Anthony C(athcart Muir) West Biography
Anthony C. West comments:
Nationality: Irish. Born: County Down, Northern Ireland, 1910. Military Service: Served in the Royal Air Force Pathfinder Force during World War II: air observer and navigator bomber. Awards: Atlantic award, 1946.
The Native Moment. New York, McDowell Obolensky, 1959; London, MacGibbon and Kee, 1961.
Rebel to Judgment. New York, Obolensky, 1962.
The Ferret Fancier. London, MacGibbon and Kee, 1963; New York, Simon and Schuster, 1965.
As Towns with Fire. London, MacGibbon and Kee, 1968; New York, Knopf, 1970.
River's End and Other Stories. New York, McDowell Obolensky, 1958; London, MacGibbon and Kee, 1960.
All the King's Horses and Other Stories. Dublin, Poolbeg Press, 1981.
Forces and Themes in Ulster Fiction by John Wilson Foster, Dublin, Gill and Macmillan, 1974; Celtic, Christian, Socialist: The Novels of Anthony C. West by Audrey S. Eyler, Rutherford, New Jersey, Fairleigh Dickinson University Press, 1993.
I have a creative and an a-political interest in the human condition, wherever and however it may be found, with the incorrigible hope for social harmony and world tolerance.
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The fiction of Anthony C. West is filled with poignant and great tenderness, yet it is not just lyric. The main characters of his novels are all very much attuned to nature, yet in the world if not entirely of it. He handles scenes of childhood well, yet his children grow up. As Towns with Fire, his latest novel, creates a focus, almost a culmination, for The Native Moment and The Ferret Fancier.
As Towns with Fire is the portrait of a man and a war. Beginning New Year's Eve, 1939, it traces the experiences of Christopher MacMannan, an Irishman who has settled in London to train himself as a writer, to the day of his discharge from the R.A.F. after the war has ended. During this time he has done odd jobs and worked with the A.R.P., married, had two children, gone to Belfast where he suffered employment, unemployment, and air raids, joined the Air Force, and flown many missions as observer in Mosquitoes.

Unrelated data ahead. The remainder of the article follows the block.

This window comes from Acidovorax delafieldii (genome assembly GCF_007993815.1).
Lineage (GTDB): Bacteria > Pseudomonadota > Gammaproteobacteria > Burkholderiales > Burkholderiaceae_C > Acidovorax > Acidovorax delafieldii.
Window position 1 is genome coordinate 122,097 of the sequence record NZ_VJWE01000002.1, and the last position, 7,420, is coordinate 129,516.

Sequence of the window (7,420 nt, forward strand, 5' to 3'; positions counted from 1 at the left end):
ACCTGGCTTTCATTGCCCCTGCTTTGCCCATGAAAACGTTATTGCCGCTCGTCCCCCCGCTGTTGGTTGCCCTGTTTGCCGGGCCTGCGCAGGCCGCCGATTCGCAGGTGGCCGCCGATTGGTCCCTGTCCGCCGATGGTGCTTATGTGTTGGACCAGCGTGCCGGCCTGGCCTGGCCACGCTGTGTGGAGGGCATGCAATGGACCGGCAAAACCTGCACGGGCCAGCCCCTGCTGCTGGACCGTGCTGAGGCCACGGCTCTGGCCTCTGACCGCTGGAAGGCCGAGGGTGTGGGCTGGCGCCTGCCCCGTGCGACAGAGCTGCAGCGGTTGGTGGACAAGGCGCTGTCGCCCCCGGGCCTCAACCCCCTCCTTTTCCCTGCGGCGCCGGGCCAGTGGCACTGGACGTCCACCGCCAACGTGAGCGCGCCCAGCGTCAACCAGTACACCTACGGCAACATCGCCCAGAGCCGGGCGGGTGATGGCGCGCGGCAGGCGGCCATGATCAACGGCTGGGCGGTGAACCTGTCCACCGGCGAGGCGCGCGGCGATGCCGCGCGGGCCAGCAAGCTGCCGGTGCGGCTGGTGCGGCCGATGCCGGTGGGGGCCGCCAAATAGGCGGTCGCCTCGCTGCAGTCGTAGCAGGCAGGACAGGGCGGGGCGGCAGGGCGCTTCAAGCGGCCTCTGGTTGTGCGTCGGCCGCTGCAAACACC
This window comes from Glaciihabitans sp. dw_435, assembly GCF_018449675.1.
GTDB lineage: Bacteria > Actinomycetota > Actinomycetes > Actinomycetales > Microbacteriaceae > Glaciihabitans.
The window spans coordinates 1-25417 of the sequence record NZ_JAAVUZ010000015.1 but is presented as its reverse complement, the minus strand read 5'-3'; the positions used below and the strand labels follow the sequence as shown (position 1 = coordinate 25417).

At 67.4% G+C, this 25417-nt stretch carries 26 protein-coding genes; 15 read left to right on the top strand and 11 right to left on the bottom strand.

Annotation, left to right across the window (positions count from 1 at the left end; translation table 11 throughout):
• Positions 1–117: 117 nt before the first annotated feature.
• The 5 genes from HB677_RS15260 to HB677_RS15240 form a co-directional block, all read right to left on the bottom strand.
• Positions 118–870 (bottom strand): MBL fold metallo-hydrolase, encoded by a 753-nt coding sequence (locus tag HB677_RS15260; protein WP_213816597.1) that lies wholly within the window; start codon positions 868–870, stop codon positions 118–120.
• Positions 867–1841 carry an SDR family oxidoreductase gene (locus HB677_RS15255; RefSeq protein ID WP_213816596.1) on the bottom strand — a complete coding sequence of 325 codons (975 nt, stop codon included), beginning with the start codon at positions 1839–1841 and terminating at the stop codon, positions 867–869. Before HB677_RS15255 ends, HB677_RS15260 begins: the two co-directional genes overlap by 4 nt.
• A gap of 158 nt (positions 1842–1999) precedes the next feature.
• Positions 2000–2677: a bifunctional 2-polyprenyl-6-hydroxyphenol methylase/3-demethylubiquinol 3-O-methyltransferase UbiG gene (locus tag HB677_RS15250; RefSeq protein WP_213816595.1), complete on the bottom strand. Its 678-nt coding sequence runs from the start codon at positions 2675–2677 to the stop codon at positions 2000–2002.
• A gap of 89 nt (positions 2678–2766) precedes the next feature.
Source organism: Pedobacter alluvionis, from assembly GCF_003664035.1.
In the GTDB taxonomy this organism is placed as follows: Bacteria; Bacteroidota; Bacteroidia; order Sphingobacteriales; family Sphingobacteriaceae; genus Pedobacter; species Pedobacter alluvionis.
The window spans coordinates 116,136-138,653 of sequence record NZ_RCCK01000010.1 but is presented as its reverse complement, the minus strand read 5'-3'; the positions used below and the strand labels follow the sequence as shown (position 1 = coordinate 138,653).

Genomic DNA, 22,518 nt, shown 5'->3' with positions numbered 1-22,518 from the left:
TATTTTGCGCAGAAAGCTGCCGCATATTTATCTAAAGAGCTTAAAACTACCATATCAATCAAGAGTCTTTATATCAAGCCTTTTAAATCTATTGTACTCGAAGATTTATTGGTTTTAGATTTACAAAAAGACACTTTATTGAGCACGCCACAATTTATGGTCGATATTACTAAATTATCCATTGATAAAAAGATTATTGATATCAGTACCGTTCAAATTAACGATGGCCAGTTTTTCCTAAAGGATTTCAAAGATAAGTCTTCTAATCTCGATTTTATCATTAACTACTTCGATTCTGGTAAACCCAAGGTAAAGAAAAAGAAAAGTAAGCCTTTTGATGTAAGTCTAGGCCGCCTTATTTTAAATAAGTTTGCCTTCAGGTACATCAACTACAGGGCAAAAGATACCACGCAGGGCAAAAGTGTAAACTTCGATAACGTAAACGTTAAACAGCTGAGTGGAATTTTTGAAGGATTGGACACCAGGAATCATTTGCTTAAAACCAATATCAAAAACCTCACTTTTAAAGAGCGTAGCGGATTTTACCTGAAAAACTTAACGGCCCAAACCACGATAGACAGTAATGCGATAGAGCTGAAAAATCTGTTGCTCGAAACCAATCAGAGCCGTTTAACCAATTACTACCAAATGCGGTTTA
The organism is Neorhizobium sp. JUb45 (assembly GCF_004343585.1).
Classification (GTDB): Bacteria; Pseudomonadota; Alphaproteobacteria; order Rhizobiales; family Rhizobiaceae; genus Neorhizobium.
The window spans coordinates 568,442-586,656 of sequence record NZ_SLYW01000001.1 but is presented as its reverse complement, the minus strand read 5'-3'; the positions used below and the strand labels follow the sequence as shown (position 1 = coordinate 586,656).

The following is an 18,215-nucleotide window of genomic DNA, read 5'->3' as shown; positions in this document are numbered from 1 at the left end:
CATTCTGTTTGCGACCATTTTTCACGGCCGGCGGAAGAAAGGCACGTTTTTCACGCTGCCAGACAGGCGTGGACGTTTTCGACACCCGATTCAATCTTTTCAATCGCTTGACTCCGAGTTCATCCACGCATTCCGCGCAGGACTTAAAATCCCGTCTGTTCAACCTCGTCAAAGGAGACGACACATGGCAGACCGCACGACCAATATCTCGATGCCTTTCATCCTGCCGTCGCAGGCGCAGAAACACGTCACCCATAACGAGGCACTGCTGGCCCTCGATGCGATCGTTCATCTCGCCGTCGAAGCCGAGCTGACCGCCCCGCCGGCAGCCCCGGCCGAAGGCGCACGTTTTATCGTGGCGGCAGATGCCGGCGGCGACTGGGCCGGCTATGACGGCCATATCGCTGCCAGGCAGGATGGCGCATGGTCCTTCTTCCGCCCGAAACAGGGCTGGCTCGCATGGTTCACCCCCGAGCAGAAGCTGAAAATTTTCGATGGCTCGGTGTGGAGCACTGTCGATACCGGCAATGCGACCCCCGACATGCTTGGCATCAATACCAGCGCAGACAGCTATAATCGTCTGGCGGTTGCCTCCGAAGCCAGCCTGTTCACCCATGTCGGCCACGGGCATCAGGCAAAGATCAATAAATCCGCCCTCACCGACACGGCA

There is almost too much in this book, but all of it is good. The war scenes are vivid and suspenseful. There is a charming lyric episode when MacMannan camps out in the hills of Northern Ireland. There is mystery in that, although a long flashback traces his childhood in detail, his history stops when he leaves school; however, references throughout the story imply that between then and the beginning of the story proper, he had traveled widely and saved enough money for a free year in London, at the same time maturing without losing the sensitivity he had as a child. He refuses to submit his poetry for publication until it reaches some form of perfection known only to him. There is some sort of symbolism in his efforts to protect little ducks from the cruelty of thoughtless children.
A similar affinity with nature is in The Native Moment, an account of the day Simon Green goes to Dublin with a live eel in a pail; because London sales have dropped off, he is seeking an Irish market for the eels that abound in the northern lakes. He gets drunk, sleeps with a prostitute, is disappointed in a meeting with an old friend, and resolves to marry a girl made pregnant by her uncle. Yet so long as he can keep the eel alive, changing its water regularly he survives his crises. The Ferret Fancier is a pastoral in which the same kind of sensitive character is given a ferret as a pet when a child.
West has been compared with Joyce and Beckett, and if one does not seek word play or the broadly comic, it is possible to see the comparison. But in his feeling for nature, for the persons and places of the Irish countryside, he adds another ingredient. For all of their accomplishments this century, Irish writers have tended to be parochially Irish, or write mainly of urban settings or rural settings, but rarely both. West has broken through this barrier.
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